“The aircraft vary depending on your destination and whether you’re flying by private charter. Many bush airstrips are quite ‘rustic’ (often dirt or gravel) and unsuitable for landing larger planes. My soul sings when I get to an airstrip and there’s a tiny Cessna 206 waiting for me, with just enough room for the pilot and four passengers. They’re my very favorite type of bush flight! Cessna Caravans are good workhorses and a popular choice for flight companies, taking about 12 passengers. Then there are bigger planes like the De Havilland Dash that seat between 35 to 52 passengers. Whichever plane is waiting on the runway/airstrip, you’ll get a full safety briefing from the pilot and all have seatbelts you must wear. This is a very safe way of traveling. Incidents are extremely rare.”

3

What luggage restrictions are there on a fly-in safari?

“Luggage space can be severely limited on bush flights. The Cessna 206 has just a small compartment under the seats, for example, and bags are often squashed in to fit inside. The rule of thumb is to take soft duffle bags rather than hard-framed bags with wheels. Some services are very strict about the weight limits they impose and will include your hand luggage and even jackets in the total. As a rough guide, most companies allow around 15kg per person. But check with your tour company and watch out for caveats (e.g. non-fee-paying children may have no baggage allowance). Don’t be surprised if an airline asks your personal weight either. This is often done so that they can balance the smaller planes safely. If you have excess luggage, you can sometimes pay for a freight seat on safari routes. This is cheaper than a second seat, but you’ll need to do this in advance. Bearing in mind that most lodges and camps on safari offer a laundry service, the trick is to pack light and wash often.”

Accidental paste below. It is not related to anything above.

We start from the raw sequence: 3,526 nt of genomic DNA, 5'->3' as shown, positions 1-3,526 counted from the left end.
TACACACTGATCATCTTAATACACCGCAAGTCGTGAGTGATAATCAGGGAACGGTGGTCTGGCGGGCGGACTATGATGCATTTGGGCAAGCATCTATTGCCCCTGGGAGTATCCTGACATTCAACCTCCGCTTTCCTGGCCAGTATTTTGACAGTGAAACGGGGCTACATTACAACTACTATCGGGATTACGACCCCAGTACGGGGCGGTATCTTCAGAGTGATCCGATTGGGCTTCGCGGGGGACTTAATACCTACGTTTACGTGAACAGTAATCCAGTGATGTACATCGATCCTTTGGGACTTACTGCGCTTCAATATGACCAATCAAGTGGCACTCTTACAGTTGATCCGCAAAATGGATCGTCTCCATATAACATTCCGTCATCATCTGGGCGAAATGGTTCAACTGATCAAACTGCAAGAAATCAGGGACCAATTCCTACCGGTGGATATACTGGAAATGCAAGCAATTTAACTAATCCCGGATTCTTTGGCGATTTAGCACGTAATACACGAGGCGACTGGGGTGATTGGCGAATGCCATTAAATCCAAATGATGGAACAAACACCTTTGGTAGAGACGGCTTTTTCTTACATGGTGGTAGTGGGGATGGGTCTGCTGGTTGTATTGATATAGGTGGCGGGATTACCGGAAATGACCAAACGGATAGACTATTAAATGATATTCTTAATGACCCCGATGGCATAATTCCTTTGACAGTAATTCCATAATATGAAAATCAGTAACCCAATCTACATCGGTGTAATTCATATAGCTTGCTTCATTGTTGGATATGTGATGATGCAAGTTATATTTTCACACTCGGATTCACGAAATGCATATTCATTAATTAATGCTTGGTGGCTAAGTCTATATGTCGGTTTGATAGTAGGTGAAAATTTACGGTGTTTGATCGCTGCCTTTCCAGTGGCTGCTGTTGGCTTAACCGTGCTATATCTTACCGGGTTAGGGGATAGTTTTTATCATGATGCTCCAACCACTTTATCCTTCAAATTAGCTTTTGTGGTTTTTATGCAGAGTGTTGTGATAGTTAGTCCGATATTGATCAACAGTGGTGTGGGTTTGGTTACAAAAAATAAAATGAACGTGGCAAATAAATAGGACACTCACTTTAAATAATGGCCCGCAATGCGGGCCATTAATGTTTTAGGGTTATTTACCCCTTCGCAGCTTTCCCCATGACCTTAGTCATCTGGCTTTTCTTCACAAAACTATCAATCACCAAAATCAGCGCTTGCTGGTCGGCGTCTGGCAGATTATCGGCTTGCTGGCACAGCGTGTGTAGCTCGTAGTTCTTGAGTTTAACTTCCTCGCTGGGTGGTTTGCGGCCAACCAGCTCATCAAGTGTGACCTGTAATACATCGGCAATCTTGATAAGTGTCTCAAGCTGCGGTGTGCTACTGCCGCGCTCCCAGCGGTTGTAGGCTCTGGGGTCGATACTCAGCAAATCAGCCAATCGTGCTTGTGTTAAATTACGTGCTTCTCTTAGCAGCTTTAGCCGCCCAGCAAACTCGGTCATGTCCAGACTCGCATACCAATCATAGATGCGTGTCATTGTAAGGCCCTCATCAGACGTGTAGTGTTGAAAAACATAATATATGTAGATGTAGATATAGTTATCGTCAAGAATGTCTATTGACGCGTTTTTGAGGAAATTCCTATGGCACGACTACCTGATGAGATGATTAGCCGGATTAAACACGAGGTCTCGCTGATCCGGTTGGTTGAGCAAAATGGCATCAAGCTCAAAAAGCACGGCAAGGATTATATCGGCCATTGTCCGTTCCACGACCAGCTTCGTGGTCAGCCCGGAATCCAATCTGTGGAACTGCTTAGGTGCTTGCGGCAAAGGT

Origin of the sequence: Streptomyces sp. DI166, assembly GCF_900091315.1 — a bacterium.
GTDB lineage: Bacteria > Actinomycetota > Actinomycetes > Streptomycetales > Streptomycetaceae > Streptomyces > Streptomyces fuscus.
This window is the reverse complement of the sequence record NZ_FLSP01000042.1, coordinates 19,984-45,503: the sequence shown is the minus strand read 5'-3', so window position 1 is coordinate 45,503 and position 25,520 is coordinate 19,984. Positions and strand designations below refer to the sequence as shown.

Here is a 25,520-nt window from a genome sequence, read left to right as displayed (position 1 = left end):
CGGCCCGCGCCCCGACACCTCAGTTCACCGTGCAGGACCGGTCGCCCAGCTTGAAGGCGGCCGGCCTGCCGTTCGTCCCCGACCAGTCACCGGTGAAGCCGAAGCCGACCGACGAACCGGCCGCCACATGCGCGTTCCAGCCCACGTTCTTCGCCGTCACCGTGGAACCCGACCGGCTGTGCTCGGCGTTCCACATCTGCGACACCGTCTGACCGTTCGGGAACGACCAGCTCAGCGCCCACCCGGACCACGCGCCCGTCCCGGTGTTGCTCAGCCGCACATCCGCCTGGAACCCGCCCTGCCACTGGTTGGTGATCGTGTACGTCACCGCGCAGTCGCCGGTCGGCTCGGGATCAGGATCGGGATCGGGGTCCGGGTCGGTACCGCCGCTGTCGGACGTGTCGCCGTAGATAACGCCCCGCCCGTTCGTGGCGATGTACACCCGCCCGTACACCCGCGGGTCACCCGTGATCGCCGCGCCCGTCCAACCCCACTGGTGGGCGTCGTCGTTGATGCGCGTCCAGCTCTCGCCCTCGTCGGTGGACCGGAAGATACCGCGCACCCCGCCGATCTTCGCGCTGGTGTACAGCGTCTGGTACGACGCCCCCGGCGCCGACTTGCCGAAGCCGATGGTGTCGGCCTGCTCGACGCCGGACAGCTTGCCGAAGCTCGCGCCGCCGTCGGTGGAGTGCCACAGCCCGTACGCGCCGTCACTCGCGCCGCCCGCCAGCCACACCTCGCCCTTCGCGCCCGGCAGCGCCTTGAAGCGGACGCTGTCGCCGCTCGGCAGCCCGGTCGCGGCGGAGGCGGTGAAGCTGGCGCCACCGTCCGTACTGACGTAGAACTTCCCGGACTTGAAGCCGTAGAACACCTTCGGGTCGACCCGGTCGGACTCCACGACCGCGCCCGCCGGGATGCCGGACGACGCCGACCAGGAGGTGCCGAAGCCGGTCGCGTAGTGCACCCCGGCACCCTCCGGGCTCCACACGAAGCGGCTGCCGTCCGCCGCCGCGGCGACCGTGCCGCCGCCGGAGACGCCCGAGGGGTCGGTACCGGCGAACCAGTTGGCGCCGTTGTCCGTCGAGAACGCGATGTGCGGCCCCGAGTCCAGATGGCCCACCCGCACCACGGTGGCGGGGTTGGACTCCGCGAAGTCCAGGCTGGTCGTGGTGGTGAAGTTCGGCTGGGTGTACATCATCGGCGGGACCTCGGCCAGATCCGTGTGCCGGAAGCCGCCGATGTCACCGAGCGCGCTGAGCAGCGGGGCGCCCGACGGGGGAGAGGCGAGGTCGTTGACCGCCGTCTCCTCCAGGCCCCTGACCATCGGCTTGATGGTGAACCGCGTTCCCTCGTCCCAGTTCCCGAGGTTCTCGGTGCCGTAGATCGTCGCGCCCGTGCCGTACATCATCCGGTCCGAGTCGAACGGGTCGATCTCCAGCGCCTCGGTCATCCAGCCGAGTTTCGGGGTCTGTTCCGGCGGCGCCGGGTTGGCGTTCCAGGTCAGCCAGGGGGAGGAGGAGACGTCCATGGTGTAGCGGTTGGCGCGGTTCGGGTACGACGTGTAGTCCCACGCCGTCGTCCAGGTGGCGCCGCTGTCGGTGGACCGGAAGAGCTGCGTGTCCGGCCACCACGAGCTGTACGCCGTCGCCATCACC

4

What are the typical costs of a fly-in safari?

“Most tour operators offer packages that include your bush flights. Fly-in safaris aren’t limited to luxury holidays and it’s difficult to generalize about the price of a fly-in safari. So much depends on the country you’re visiting, whether the parks are on a scheduled route or whether you need a private charter. Other factors are the distances involved, your level of accommodation and how many ‘hops’ you’ll be taking by air. In Botswana, prices might range from US$450 per person per day for a budget fly-in safari to around US$1350 per person a day for a luxury option. In comparison, prices for midrange fly-in holidays in Kenya start from around US$300 per person per day. In Namibia you’re looking at around US$600 per person per day. This is for a safari in your own private plane for between two and six guests, with an amazing view over Namibia’s spectacular landscapes.”

5

What should I consider when choosing a fly-in safari?

“The first factors to consider are your budget and the time you have available for your trip. Fly-in safaris are great for travelers who are short on time. It’s also worth deciding whether you want to experience more of a country than just the specific destinations you would be flying into. Driving from place to place gives a better sense of a country, its people and culture than flying over it. This is particularly so in somewhere like Rwanda, with its spectacular scenery, good roads and lively local scene as you pass by. If you suffer badly from motion sickness or are a nervous flyer, a fly-in safari might not be the most suitable option for you. Bush planes can be small and bumpy, and aren’t always conducive to a smooth flying experience. They also often stop at other bush airstrips on the way to yours, meaning several take-offs and landings. Having said all that, they are also an exciting experience and can really add to your safari adventure. On some of the smaller planes, you can even sit alongside the pilot.”